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The mission of the Alaska Fisheries Science Center is to generate the scientific information and analysis necessary for the conservation, management, and utilization of the region's living marine resources.

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arctic image
NOAA's Arctic Action Plan
This plan provides a roadmap for monitoring, understanding, and protecting this vast, valuable, and vulnerable region. More>
AFSC Historical Corner
The history of the Alaska Fisheries Science Center dates back to 1867. Check out the historical timelines, photographs, research vessels, testimonies, and more>
report cover
3rd National Climate Action Plan
This report finds that climate change is affecting the American people already and underscores the need for urgent action to combat the threats from climate change. More>
Other Cool Stuff
Multimedia Gallery,
Groundfish Survey Data, Glacial Ice Photos, Fish Ageing Demo, Rockfish Game, Fish & Invertebrate Photos
AFSC Divisions
"" Auke Bay Labs
"" Fisheries Monitoring & Analysis
"" National Marine Mammal Lab
"" Resource Assessment &
  Conservation Engineering
"" Resource Ecology & Fisheries
  Management
General Info
Information about the AFSC mission, administration, directory, activities, facilities, directory, jobs, news, links
Species
Information on species of fish, invertebrates, marine mammals, and seabirds.
Publications
Citations database, stock assessments, tech memos, journal articles, research reports.
Data & Tools
Survey, catch, age and growth, life history, telemetry, interactive maps, spatial data, software.
Quick Links

Aerial Surveys of Arctic Marine Mammals Project Begins

  • The Aerial Surveys of Arctic Marine Mammals (ASAMM) project will be airborne from July to October 2014, as part of a long-term monitoring project that has occurred every year since 1979. ASAMM is designed to provide scientific information on marine mammal ecology in a vast area over Alaskan arctic waters to help manage and conserve marine mammals and their habitat. More>

Proposed Rule to Modify Subsistence Harvest of Northern Fur Seal

  • NMFS proposes to modify the subsistence harvest regulations for the Eastern
    Pacific stock of northern fur seals based on a petition from the Pribilof
    Island Aleut Community of St. George Island, Traditional Council. More>

Interactive Mapping Tool for Cook Inlet Fish Habitat Research

  • The Groundfish Assessment Program's mapping study of Cook Inlet, Alaska, is part of a project using smooth sheets and interactive mapping to provide better seafloor information for fisheries research. More>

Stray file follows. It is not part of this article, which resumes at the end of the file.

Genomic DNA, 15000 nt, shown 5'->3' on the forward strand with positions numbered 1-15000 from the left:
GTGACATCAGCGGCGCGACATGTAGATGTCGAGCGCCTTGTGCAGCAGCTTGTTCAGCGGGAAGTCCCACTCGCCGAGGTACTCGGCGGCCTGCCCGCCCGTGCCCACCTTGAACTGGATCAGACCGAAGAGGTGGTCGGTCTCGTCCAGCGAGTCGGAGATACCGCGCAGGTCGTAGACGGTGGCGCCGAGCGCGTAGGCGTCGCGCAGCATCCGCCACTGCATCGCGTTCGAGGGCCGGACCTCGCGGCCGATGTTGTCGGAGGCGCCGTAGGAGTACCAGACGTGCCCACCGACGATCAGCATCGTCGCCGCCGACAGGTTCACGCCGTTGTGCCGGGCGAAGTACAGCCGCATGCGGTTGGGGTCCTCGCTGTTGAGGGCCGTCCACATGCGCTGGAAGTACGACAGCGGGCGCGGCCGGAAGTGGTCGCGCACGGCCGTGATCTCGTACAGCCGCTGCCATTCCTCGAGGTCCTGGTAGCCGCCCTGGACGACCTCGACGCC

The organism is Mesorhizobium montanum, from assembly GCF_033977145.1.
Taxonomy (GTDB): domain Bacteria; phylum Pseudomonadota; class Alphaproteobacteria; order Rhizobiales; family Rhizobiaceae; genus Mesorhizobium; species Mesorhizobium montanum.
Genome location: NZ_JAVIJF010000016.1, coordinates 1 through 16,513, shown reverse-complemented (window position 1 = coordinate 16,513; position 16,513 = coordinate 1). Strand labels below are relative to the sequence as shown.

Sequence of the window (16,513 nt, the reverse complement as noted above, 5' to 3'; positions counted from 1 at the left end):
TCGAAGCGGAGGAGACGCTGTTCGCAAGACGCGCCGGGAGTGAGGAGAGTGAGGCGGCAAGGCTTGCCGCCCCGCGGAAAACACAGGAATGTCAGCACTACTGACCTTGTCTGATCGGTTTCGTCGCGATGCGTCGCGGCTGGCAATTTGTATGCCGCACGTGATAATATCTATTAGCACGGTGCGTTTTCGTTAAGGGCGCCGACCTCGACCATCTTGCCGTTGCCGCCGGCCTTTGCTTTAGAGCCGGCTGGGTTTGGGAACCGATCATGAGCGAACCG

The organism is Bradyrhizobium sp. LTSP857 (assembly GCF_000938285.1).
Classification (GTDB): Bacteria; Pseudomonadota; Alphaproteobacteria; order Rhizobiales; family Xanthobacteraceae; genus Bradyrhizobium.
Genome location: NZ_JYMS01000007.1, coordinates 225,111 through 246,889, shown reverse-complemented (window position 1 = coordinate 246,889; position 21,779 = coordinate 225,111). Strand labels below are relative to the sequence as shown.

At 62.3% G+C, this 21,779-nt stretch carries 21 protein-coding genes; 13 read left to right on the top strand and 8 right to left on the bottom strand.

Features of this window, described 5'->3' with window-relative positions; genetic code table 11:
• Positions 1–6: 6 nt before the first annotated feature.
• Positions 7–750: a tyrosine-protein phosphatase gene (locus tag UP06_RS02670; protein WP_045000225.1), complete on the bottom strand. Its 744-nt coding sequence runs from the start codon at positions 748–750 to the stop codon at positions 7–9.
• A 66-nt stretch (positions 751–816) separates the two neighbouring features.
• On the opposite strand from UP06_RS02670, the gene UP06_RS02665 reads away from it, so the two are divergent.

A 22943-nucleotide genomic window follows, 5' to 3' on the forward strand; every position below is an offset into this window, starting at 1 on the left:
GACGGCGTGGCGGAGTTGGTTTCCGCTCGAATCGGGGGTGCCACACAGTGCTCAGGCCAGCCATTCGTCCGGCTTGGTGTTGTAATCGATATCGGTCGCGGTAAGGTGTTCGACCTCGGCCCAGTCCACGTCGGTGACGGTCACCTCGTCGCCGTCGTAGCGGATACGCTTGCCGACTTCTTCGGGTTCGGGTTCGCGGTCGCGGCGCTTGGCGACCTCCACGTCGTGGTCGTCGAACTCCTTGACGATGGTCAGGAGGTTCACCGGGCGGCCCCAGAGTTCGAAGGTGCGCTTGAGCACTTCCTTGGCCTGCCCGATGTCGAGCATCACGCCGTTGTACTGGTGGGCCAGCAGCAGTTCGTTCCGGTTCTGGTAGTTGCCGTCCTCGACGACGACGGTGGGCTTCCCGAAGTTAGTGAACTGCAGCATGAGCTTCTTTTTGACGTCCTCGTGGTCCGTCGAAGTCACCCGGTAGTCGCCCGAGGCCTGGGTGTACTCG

Positive Finding on Alaska's Petition to Delist Humpback Whale Population

  • NOAA Fisheries announces a positive 90-day finding on a petition to designate the Central North Pacific stock of the endangered humpback whale as a Distinct Population Segment and delist it under the Endangered Species Act. Scientists estimate there are a minimum of 5,833 of this population, which migrates between Alaska and Hawaii. More>

Interactive Mapping Tool for GOA and BSAI 2013 Fish/Invertebrate Catches

  • This mapping system updated for 2013 observer data provides visitors a tool to better understand where fish and invertebrates are caught in the Bering Sea/Aleutian Islands (BSAI) and Gulf of Alaska (GOA) groundfish fisheries. More>

FAQs About the Bering Sea Canyons and Sustainable Fishing

  • Should the Bering Sea canyons be closed to fishing to protect sensitive habitats? Read a few FAQs about the science and the decision-making. More>

Monitoring Endangered Steller Sea Lions

  • AFSC scientsts are using an unmanned hexacopter this summer in the western Aleutian Islands to photograph the endangered Steller sea lion and in collaboration with Russian scientists have developed remote time-lapse camera systems to document sea lions at Russian rookeries throughout the year.

Spring and Fall Phytoplankton Blooms in the Eastern Bering Sea, 1995–2011

  • The timing and magnitude of phytoplankton blooms in subarctic ecosystems often strongly influence the amount of energy that is transferred through subsequent trophic pathways. This feature article presents a hypothesis to explain how the large crustacean zooplankton taxa Calanus spp. likely respond to variation in the interval between blooms (spring to fall and fall to spring). More>


 

This is an official United States Government web site produced by the Alaska Fisheries Science Center, National Marine Fisheries Service,
National Oceanic and Atmospheric Administration, United States Department of Commerce. 

Last updated 24 July, 2014

 


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